Let's start with the Powell memorandum. Its title is, “The Attack on the American Free-Enterprise System." It is interesting not only for the content, but also for the paranoid tone. For those who take for granted the right to rule, anything that gets out of control means that the world is coming to an end, like a spoiled three-year-old. So the rhetoric tends to be inflated and paranoid.

Powell identifies the leading criminals who are destroying the American free-enterprise system: one was Ralph Nader, with his consumer safety campaigns. The other was Herbert Marcuse, preaching Marxism to the young New Leftists who were on the rampage all over, while their “naive victims” dominated the universities and schools, controlled TV and other media, the educated community and virtually the entire government. If you think I am exaggerating, I urge you to read it yourself (pdf). Their takeover of the country, he said, is a dire threat to freedom.That's what it looks like from the standpoint of the Masters, as the nefarious campaigns of Nader and the ‘60s popular movements chipped away very slightly at total domination. 

Powell drew the obvious conclusion: “The campuses from which much of this criticism emanates are supported by tax funds generated largely from American business, contributions from capital funds controlled or generated by American business. The boards of trustees at universities are overwhelmingly composed of men and women who are leaders in the business system and most of the media, including the national TV systems are owned and theoretically controlled by corporations which depend on profits and the enterprise system on which they survive.”

Therefore, the oppressed business people who have lost all influence should organize and defend themselves instead of idly sitting by while fundamental freedoms are destroyed by the Marxist onslaught from the media, universities and the government. Those are the expression of the concerns elicited by '60s activism at the right end of the mainstream spectrum.

More revealing is the reaction from the opposite extreme, the liberal internationalists, those who staffed the Carter administration, in their study called "The Crisis of Democracy." The crisis that they perceived was that there was too much democracy. The system used to work fine when most of the population was silent, passive, apathetic and obedient. The American rapporteur, Professor Samuel Huntington of Harvard, looked back with nostalgia to the good old days when “Truman had been able to govern the country with the cooperation of a relatively small number of Wall Street lawyers and bankers,” so that democracy flourished, with no crisis.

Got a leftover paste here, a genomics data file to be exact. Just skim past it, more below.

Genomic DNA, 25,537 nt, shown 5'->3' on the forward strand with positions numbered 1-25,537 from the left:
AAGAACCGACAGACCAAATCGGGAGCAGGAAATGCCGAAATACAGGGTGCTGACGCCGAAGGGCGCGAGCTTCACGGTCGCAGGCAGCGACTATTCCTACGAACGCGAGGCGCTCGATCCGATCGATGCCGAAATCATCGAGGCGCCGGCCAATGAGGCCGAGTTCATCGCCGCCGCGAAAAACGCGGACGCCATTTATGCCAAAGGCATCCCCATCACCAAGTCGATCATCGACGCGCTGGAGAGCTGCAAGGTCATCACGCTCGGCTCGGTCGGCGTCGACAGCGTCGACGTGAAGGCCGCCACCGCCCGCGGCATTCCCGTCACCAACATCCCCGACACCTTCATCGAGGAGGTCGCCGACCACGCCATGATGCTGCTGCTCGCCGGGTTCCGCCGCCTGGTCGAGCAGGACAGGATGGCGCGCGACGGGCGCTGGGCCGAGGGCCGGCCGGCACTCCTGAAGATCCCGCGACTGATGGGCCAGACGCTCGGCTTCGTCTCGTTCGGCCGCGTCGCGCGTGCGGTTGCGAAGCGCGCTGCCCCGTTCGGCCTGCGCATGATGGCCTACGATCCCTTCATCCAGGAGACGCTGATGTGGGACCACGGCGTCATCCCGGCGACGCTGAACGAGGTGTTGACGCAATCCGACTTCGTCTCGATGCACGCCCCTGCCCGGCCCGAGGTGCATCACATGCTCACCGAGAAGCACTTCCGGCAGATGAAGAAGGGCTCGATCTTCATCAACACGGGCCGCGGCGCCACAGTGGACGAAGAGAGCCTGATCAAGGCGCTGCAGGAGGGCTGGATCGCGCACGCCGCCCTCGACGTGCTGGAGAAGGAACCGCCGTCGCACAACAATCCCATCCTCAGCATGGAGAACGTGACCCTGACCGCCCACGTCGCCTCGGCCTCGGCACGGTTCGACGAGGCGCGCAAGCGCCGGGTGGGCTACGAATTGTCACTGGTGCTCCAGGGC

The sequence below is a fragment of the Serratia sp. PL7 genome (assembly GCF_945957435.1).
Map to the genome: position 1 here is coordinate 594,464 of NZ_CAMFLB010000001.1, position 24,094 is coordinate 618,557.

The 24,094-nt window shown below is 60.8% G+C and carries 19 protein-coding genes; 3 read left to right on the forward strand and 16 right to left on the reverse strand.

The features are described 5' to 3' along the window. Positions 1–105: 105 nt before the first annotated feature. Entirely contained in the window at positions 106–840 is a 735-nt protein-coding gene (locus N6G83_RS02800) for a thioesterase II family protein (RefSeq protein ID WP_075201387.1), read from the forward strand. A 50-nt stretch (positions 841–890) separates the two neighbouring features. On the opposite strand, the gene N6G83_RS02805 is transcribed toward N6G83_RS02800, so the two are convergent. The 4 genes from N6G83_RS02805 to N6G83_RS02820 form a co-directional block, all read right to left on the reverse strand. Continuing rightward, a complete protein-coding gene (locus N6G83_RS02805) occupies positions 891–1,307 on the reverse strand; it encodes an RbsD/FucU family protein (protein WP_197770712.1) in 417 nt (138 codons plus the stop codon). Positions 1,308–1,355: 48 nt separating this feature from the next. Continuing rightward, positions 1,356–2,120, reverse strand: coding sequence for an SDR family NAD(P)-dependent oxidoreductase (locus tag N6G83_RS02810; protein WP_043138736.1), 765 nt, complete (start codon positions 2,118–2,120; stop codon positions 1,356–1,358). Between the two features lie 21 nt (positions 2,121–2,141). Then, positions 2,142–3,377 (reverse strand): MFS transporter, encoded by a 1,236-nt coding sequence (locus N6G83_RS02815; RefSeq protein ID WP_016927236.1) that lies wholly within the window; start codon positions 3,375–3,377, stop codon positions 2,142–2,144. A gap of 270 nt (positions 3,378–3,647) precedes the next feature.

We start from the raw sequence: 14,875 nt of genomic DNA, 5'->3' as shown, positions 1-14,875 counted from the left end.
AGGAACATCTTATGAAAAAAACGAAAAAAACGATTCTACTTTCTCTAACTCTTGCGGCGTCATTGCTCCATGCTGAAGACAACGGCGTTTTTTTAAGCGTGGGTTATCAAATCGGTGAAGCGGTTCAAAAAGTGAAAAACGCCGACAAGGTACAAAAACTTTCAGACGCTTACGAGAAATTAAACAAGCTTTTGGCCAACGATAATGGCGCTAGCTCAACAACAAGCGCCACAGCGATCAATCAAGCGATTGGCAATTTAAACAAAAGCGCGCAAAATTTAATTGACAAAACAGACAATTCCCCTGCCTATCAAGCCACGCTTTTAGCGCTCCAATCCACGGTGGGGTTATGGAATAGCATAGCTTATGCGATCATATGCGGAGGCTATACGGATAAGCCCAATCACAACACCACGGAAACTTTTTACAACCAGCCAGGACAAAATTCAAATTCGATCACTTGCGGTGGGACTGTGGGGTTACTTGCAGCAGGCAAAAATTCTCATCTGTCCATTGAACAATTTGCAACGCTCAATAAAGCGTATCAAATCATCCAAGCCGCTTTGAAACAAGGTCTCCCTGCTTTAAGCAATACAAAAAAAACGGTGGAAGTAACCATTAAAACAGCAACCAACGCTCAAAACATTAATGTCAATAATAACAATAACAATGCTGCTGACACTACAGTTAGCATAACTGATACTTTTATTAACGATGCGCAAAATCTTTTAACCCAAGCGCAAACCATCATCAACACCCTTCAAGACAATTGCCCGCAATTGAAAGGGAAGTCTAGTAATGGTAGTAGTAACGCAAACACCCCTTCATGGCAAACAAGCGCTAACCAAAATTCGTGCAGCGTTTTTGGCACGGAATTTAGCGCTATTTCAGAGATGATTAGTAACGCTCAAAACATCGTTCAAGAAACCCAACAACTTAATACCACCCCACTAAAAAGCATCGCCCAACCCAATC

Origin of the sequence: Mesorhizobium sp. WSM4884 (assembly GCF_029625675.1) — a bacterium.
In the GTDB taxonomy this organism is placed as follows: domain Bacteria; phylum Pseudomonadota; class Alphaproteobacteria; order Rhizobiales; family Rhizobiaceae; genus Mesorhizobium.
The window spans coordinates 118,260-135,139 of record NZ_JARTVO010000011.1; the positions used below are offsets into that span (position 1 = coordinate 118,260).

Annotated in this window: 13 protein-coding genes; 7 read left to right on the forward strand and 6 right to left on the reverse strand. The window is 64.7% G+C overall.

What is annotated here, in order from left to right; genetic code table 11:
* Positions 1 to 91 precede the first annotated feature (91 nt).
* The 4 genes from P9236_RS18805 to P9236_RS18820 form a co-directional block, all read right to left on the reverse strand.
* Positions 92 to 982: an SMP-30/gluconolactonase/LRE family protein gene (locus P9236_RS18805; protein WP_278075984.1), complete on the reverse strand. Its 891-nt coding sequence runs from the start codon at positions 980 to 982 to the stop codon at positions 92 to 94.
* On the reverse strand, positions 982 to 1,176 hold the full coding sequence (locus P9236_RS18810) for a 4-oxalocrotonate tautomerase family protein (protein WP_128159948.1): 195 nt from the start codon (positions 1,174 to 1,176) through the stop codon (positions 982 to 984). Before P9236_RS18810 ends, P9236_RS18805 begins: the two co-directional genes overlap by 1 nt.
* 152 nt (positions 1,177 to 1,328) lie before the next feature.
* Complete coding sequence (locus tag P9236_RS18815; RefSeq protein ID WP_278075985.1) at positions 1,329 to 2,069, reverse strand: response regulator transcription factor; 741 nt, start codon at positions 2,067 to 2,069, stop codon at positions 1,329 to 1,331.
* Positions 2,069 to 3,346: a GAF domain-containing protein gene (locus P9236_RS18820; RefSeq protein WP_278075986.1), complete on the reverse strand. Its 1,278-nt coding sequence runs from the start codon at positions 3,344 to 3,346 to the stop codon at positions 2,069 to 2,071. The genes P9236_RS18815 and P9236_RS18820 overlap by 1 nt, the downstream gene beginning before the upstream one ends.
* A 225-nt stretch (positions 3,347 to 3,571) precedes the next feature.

But in the ‘60s, something dangerous happened. Special interest groups began to try to enter the political arena and press for their demands. The special interests were women, minorities, young people, old people, farmers, workers. In other words: The population, who are supposed to sit obediently while the intelligent minority runs things in the interest of everyone, according to liberal democratic theory – and this is no exaggeration either. There's one group omitted in the lament of the liberal internationalists: The corporate sector. That's because they don't comprise a special interest; they represent the national Interest. Therefore their dominant influence in what we call democracy is right and proper, and merits no mention or concern.

Vatican Changing of the Guard

In April 2005, Cardinal Joseph Ratzinger was elected Pope Benedict XVI. At the time he said: "Dear brothers and sisters. After the great Pope John Paul II, the Cardinals have elected me, a simple and humble worker in the vineyard of the lord." He hid his dark past. More on that below.

The Paradoxes of Pope Benedict XVI

The Paradoxes of Pope Benedict XVI

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Posted on Feb 11, 2013
Pope Benedict XVI
Fabio Pozzebom / Agencia Brasil

By E.J. Dionne, Jr.

WASHINGTON—Pope Benedict’s resignation shouldn’t have surprised us as much as it did. As an institutionalist who believes in the Roman Catholic Church as the carrier of truth in a sinful world, he would worry a great deal about the impact of his own infirmities on the institution’s capacity to thrive.